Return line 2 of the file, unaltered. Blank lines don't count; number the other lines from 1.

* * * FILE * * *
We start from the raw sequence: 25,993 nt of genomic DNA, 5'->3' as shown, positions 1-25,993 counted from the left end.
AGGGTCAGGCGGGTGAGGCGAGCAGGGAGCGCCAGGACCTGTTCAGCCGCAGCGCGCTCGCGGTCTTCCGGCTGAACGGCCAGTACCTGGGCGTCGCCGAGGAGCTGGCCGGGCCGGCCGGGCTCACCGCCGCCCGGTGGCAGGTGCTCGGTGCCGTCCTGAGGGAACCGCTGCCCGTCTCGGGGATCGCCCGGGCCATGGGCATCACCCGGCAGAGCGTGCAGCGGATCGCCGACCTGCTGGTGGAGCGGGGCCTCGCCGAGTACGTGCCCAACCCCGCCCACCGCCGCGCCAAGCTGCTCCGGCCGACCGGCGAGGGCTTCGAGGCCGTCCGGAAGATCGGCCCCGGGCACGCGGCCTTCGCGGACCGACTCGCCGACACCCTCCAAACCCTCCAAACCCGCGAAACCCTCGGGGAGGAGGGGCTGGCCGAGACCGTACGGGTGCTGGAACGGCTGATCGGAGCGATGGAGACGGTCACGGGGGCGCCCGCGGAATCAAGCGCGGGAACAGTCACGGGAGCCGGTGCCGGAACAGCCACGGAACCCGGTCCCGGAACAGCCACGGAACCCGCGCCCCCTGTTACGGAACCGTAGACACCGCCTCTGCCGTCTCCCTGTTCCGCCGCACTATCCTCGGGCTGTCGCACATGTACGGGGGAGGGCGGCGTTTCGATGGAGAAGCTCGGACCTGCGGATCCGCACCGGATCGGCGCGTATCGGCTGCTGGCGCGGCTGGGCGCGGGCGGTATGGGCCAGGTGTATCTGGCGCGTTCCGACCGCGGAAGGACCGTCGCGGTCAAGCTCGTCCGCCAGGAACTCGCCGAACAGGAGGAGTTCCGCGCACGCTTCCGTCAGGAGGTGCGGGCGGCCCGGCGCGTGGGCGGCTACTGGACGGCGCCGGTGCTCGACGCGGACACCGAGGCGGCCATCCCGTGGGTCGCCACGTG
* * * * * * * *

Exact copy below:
AGGGTCAGGCGGGTGAGGCGAGCAGGGAGCGCCAGGACCTGTTCAGCCGCAGCGCGCTCGCGGTCTTCCGGCTGAACGGCCAGTACCTGGGCGTCGCCGAGGAGCTGGCCGGGCCGGCCGGGCTCACCGCCGCCCGGTGGCAGGTGCTCGGTGCCGTCCTGAGGGAACCGCTGCCCGTCTCGGGGATCGCCCGGGCCATGGGCATCACCCGGCAGAGCGTGCAGCGGATCGCCGACCTGCTGGTGGAGCGGGGCCTCGCCGAGTACGTGCCCAACCCCGCCCACCGCCGCGCCAAGCTGCTCCGGCCGACCGGCGAGGGCTTCGAGGCCGTCCGGAAGATCGGCCCCGGGCACGCGGCCTTCGCGGACCGACTCGCCGACACCCTCCAAACCCTCCAAACCCGCGAAACCCTCGGGGAGGAGGGGCTGGCCGAGACCGTACGGGTGCTGGAACGGCTGATCGGAGCGATGGAGACGGTCACGGGGGCGCCCGCGGAATCAAGCGCGGGAACAGTCACGGGAGCCGGTGCCGGAACAGCCACGGAACCCGGTCCCGGAACAGCCACGGAACCCGCGCCCCCTGTTACGGAACCGTAGACACCGCCTCTGCCGTCTCCCTGTTCCGCCGCACTATCCTCGGGCTGTCGCACATGTACGGGGGAGGGCGGCGTTTCGATGGAGAAGCTCGGACCTGCGGATCCGCACCGGATCGGCGCGTATCGGCTGCTGGCGCGGCTGGGCGCGGGCGGTATGGGCCAGGTGTATCTGGCGCGTTCCGACCGCGGAAGGACCGTCGCGGTCAAGCTCGTCCGCCAGGAACTCGCCGAACAGGAGGAGTTCCGCGCACGCTTCCGTCAGGAGGTGCGGGCGGCCCGGCGCGTGGGCGGCTACTGGACGGCGCCGGTGCTCGACGCGGACACCGAGGCGGCCATCCCGTGGGTCGCCACGTG